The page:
Blawhard – by Beth McDonough

 

What if the next storm hates
his name, blows tired of the south, just
blusters up here?

What if he refills winter
into wee lace spaces, litters
brown paper from beeches?

What if he frisbees slates
slant at that earth, already knife
bright with bulbs?

What if he swings on my neighbour’s tall fir
so hard that it parts
from the roots?

What if he smashes their glass –yes
bams every pane in their precious
conservatory- sit-ootery?

What if he hangs
my line-drying knickers
pink on its thistle-fine finial?

What then? What then? What if
some big wind did all that
and then just
                                                          blew away?

 

 

 

 

Beth McDonough has a background in Silversmithing and teaching, completing her M.Litt at Dundee University. Recently Writer in Residence at Dundee Contemporary Arts, she reviews for DURA. Her work is strongly connected to place, particularly the Tay, where she swims. Handfast, (with Ruth Aylett, May 2016) explores autism and dementia.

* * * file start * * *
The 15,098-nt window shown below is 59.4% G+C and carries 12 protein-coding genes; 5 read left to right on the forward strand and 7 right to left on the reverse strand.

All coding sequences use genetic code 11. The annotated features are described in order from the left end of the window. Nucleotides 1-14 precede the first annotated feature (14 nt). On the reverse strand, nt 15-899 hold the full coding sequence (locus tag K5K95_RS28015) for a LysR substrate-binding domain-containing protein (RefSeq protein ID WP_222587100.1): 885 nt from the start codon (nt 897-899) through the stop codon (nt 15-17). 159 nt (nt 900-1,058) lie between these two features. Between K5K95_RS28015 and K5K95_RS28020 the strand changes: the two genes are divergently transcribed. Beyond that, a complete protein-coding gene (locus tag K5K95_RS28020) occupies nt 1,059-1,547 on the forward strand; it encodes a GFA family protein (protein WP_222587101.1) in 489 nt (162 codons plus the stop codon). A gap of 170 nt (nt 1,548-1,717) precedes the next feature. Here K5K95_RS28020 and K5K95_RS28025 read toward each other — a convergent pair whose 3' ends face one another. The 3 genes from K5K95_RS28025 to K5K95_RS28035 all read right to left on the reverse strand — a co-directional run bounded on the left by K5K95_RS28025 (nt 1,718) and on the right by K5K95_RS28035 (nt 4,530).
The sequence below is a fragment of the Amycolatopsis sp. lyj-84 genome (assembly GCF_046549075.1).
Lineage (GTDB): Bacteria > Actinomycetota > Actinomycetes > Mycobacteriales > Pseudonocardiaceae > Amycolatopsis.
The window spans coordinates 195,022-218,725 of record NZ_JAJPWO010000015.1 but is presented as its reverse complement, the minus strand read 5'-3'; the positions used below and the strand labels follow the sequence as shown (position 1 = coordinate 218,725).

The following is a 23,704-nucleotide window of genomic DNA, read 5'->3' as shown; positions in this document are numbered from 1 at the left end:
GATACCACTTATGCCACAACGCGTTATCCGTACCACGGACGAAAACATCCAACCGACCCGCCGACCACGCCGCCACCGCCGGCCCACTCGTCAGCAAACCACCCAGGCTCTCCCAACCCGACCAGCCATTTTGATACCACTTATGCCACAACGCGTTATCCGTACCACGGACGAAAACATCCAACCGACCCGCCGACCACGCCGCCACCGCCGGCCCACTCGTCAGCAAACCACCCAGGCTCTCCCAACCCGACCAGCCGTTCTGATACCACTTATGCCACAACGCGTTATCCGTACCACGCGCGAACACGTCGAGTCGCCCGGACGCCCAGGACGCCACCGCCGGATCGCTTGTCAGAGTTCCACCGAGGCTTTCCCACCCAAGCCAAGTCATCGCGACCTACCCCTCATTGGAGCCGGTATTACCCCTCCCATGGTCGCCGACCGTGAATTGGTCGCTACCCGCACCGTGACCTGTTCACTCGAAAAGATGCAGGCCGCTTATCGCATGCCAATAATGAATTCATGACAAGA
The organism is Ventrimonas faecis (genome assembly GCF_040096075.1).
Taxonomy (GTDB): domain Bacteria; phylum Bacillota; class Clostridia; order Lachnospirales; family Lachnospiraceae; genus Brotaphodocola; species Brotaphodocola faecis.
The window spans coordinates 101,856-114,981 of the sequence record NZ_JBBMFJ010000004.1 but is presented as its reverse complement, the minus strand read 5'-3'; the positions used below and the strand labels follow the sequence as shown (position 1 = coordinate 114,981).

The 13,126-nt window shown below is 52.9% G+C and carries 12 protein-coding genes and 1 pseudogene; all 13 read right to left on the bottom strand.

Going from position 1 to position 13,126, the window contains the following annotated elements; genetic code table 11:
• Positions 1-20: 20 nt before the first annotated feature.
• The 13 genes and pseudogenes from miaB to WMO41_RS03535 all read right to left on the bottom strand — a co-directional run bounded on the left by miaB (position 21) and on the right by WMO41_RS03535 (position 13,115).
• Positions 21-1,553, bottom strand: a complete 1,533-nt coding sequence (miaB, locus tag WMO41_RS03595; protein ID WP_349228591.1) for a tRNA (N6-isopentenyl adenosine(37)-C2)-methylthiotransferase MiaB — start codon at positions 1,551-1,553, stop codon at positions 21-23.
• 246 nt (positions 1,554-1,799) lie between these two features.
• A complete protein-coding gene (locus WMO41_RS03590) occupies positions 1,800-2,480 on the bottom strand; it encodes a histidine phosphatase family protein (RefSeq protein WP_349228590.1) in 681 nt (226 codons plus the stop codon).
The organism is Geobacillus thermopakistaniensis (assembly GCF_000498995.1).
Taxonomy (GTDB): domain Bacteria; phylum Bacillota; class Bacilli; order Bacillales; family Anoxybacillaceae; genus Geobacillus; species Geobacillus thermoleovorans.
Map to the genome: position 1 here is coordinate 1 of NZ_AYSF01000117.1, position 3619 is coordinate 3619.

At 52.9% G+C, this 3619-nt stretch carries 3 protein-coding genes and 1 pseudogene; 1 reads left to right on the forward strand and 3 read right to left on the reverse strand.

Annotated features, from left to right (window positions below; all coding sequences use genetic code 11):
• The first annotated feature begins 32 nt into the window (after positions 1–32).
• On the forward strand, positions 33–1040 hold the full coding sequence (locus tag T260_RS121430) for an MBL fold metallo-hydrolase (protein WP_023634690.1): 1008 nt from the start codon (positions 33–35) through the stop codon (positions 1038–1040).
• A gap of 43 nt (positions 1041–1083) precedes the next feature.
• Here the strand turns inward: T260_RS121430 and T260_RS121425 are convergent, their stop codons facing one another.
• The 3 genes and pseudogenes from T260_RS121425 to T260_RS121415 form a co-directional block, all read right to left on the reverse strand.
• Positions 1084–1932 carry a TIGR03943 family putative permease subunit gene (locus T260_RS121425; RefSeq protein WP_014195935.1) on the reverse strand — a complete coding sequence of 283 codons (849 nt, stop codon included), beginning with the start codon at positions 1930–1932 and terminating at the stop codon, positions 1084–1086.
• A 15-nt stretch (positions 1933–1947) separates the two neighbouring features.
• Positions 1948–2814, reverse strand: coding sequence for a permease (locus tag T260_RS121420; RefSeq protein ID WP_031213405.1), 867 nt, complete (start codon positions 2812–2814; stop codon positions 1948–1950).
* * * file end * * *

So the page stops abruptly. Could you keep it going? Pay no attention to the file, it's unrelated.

New Gansey – by Beth McDonough

 

My big head grumbles hard
pushes at the escape hole’s
tight, into sofa yarning patter.

A crew neck, just
cast off. Mum nods through
gauzy moss stitch. Enough
for growth. That halo’s taut
will give a bit. Who wants
some slop-shape, spoiled
in no time? But already crossed

I raglan arms, point fingers.
Itch inside the woolly beast. Itch. Itch.
Pals don shop-bought sweaters.
Jerseys. They don’t trip on
bumpy rugs, slumped on
lumpen ganseys. No-one else has
ganseys pressing now, all fillings
butted by Dad’s Heralds, all completed crosswords. No.
No-one else has ganseys

Mum gives her one-eye stare.
I scratch my wrists. Force me out. A little bit.

 

 

Beth McDonough’s poetry appears in Gutter, Antiphon and elsewhere; she reviews in DURA. Her pamphlet Handfast (2016, with Ruth Aylett, published by Mother’s Milk Books) explores family experiences – Aylett’s of dementia and McDonough’s of autism.

Heading to Kellas – by Beth McDonough

 

After an outpost beech or two,
that march now backs
against suburbia’s frontier attack
from the retail park. Bales
brick up, garrison defences
at its built approach. How long

can any cut-back field hold out
gold in the face of proffered
silver? Across the way a yellow sign
offers one Poplar Avenue – pre-occupied
behind tidy walls, placed
where no poplars ever rooted.

 

 

 

Beth McDonough’s poetry appears in Gutter, Antiphon and elsewhere; she reviews in DURA. Her pamphlet Handfast (2016, with Ruth Aylett, published by Mother’s Milk Books) explores family experiences – Aylett’s of dementia and McDonough’s of autism.